It shows there’s big demand from investors who are looking for safe places to park cash. Even if it costs them some of their capital.
The fact that in this instance they have chosen a commercial business and not a bank as the place for their capital shows that some investors are happy to trust real businesses to hold onto their cash for them. Rather than parking it in bank accounts.
This is twilight zone stuff…
When you piece it all together, it makes no sense.
Record setting markets.
Negative interest rates.
Huge and growing government debts.
Topsy-turvy global politics.
Growing global inequity.
It’s no wonder people are seeking out safe havens. But is ‘cash’ the place to do this?
Are negatively yielding bonds really ‘safe’?
I don’t know. But at face value, it seems like madness to me.
An already depreciating asset, further depreciated by a negative yield?
In fact, when you look at ‘cash’ as an asset class you can see it is looking progressively worse and worse.
The elites have stuffed up the global economy, and are printing money to cover it all up.
Check out the US national debt level:
Now economics 101 will tell you if you’re creating more of something, then the price of it (the value in this case) will go down.
That’s what’s happening with cash.
And no one really knows the consequence of this on the global economic situation.
Prepare your escape hatch
I get the nervousness out there from thoughtful investors.
But as long as the opportunities are out there, I remain bullish.
I think any investor who is worried about the global situation has to look at a well-constructed portfolio of gold, some short-term cash, stable property, infrastructure and utility stocks, and some cryptocurrency.
I’m putting them up as a component of an economically defensive portfolio.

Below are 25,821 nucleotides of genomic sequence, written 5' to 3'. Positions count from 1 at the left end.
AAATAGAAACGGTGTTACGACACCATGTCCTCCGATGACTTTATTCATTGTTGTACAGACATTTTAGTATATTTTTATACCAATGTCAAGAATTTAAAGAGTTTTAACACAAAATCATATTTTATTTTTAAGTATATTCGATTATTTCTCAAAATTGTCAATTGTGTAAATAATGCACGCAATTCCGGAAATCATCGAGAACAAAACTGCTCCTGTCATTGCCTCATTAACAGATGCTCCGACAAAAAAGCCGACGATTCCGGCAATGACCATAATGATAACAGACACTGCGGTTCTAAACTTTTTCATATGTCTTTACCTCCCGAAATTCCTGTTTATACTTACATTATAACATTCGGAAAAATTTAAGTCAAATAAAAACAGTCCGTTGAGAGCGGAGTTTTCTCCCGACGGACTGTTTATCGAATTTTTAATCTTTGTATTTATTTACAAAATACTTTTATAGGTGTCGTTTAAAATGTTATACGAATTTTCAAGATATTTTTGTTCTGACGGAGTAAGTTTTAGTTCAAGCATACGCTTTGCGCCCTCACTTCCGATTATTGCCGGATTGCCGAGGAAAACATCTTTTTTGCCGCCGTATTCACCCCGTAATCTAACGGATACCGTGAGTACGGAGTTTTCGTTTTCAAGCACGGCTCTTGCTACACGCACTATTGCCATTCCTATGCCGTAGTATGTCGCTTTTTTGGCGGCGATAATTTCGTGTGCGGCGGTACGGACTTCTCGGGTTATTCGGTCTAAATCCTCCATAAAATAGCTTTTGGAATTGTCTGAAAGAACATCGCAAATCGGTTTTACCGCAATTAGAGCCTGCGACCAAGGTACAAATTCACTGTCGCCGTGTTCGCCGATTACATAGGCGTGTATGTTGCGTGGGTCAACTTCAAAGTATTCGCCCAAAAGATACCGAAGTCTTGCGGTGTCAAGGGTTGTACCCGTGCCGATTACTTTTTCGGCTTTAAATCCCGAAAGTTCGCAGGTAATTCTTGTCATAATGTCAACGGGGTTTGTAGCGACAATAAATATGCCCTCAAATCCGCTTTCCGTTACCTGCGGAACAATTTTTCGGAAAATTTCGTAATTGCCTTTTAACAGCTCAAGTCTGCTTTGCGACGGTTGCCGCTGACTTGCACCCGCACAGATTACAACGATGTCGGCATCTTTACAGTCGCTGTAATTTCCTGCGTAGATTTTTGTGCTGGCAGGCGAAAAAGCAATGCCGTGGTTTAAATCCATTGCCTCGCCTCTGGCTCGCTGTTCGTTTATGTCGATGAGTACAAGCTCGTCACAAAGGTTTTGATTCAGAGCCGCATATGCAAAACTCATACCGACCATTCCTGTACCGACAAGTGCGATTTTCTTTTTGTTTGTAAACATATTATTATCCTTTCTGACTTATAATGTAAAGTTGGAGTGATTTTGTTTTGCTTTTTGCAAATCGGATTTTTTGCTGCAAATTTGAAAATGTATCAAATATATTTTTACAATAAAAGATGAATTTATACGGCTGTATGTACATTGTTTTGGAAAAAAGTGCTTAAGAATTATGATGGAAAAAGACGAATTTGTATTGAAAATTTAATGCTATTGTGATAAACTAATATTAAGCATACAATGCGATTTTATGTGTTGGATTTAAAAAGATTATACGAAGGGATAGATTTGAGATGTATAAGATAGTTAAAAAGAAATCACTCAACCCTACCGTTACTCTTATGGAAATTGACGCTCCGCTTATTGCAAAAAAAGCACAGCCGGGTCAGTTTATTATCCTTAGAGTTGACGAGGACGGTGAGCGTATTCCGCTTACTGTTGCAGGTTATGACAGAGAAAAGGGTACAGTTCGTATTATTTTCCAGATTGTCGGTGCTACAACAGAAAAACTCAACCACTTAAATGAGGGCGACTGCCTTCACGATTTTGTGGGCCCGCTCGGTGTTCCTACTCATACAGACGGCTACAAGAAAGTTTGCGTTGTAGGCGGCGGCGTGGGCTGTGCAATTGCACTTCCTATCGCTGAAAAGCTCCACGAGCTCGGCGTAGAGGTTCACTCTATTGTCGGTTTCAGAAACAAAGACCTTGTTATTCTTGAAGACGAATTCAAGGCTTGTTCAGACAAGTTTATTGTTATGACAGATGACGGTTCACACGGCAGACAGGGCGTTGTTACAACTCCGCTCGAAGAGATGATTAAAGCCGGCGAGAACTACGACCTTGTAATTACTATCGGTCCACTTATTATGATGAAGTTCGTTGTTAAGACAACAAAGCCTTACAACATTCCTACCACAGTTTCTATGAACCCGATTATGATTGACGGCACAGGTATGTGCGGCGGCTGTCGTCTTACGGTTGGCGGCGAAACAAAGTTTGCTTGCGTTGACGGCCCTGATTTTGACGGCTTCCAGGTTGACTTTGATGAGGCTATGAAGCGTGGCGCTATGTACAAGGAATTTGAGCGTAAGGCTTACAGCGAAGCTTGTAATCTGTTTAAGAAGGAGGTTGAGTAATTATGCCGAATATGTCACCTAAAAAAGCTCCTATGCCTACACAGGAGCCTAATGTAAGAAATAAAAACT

Of course, they are risky. Even riskier if you don’t have a guide helping you.
But they’re also the only asset out there that acts as a hedge to the value destruction we’re seeing in cash. And consequently, a hedge to governments.
Cryptocurrencies are immune to central bank manipulation.
It’s no wonder central banks hate the concept. It strips them of their power.
But that’s the strength of cryptos.
And unlike the gold market, there’s upside in boom times as well, thanks to their technology edge.
So, before you write off cryptocurrencies completely, I encourage you to think about how you would handle a world where your dollars buy you less and less.
A world where your inflated assets are at the whim of central bank interest rates.
The next crash might bring down fiat currency as well as any asset that is benefiting from this asset price inflation (i.e. Australian property).
These falls could be drastic.
When the time comes…
For my part I still remain bullish. Like I said price action doesn’t lie. So, I’ll still be investing in good shares in rising trends.
And I’ll be investing in cryptocurrencies. I’ve never seen a better asset class for times like this.
But when it is time to go defensive, unlike shares, I’ll be holding onto my crypto assets.
They could one day be the last form of money standing.
Editor, Money Morning